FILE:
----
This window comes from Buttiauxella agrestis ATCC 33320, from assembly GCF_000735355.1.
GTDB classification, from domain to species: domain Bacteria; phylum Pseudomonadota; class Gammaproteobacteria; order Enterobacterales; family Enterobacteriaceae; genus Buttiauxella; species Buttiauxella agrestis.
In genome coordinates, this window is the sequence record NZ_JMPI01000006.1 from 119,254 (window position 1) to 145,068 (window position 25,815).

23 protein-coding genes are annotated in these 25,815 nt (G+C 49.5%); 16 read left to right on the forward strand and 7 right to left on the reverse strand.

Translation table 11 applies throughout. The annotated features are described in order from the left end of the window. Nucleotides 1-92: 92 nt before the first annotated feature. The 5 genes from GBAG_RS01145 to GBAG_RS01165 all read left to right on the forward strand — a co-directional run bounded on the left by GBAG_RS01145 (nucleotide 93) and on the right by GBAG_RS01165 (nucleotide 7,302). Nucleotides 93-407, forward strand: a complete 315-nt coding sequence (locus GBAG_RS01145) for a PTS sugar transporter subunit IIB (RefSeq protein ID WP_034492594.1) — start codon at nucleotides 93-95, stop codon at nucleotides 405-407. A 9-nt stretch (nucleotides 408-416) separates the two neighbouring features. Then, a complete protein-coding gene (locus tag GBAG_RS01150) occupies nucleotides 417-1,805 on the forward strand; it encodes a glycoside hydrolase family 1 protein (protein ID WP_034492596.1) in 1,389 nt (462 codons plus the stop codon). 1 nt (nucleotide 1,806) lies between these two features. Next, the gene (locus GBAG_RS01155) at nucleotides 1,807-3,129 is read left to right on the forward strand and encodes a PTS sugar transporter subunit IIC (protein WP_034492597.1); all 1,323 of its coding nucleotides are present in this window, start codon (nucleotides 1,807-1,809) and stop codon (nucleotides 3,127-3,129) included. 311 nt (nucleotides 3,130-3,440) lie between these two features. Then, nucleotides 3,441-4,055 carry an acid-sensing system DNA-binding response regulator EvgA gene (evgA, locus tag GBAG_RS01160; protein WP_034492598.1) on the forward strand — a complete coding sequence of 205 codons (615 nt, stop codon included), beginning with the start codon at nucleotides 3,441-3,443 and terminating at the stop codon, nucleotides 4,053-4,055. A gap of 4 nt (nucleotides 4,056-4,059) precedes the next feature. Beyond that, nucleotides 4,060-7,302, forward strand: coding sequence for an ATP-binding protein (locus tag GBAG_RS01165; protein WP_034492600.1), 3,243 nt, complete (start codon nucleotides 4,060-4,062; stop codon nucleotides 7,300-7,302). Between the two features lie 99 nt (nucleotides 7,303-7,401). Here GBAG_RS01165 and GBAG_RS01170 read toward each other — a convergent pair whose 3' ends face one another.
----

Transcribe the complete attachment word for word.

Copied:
This window comes from Buttiauxella agrestis ATCC 33320, from assembly GCF_000735355.1.
GTDB classification, from domain to species: domain Bacteria; phylum Pseudomonadota; class Gammaproteobacteria; order Enterobacterales; family Enterobacteriaceae; genus Buttiauxella; species Buttiauxella agrestis.
In genome coordinates, this window is the sequence record NZ_JMPI01000006.1 from 119,254 (window position 1) to 145,068 (window position 25,815).

23 protein-coding genes are annotated in these 25,815 nt (G+C 49.5%); 16 read left to right on the forward strand and 7 right to left on the reverse strand.

Translation table 11 applies throughout. The annotated features are described in order from the left end of the window. Nucleotides 1-92: 92 nt before the first annotated feature. The 5 genes from GBAG_RS01145 to GBAG_RS01165 all read left to right on the forward strand — a co-directional run bounded on the left by GBAG_RS01145 (nucleotide 93) and on the right by GBAG_RS01165 (nucleotide 7,302). Nucleotides 93-407, forward strand: a complete 315-nt coding sequence (locus GBAG_RS01145) for a PTS sugar transporter subunit IIB (RefSeq protein ID WP_034492594.1) — start codon at nucleotides 93-95, stop codon at nucleotides 405-407. A 9-nt stretch (nucleotides 408-416) separates the two neighbouring features. Then, a complete protein-coding gene (locus tag GBAG_RS01150) occupies nucleotides 417-1,805 on the forward strand; it encodes a glycoside hydrolase family 1 protein (protein ID WP_034492596.1) in 1,389 nt (462 codons plus the stop codon). 1 nt (nucleotide 1,806) lies between these two features. Next, the gene (locus GBAG_RS01155) at nucleotides 1,807-3,129 is read left to right on the forward strand and encodes a PTS sugar transporter subunit IIC (protein WP_034492597.1); all 1,323 of its coding nucleotides are present in this window, start codon (nucleotides 1,807-1,809) and stop codon (nucleotides 3,127-3,129) included. 311 nt (nucleotides 3,130-3,440) lie between these two features. Then, nucleotides 3,441-4,055 carry an acid-sensing system DNA-binding response regulator EvgA gene (evgA, locus tag GBAG_RS01160; protein WP_034492598.1) on the forward strand — a complete coding sequence of 205 codons (615 nt, stop codon included), beginning with the start codon at nucleotides 3,441-3,443 and terminating at the stop codon, nucleotides 4,053-4,055. A gap of 4 nt (nucleotides 4,056-4,059) precedes the next feature. Beyond that, nucleotides 4,060-7,302, forward strand: coding sequence for an ATP-binding protein (locus tag GBAG_RS01165; protein WP_034492600.1), 3,243 nt, complete (start codon nucleotides 4,060-4,062; stop codon nucleotides 7,300-7,302). Between the two features lie 99 nt (nucleotides 7,303-7,401). Here GBAG_RS01165 and GBAG_RS01170 read toward each other — a convergent pair whose 3' ends face one another.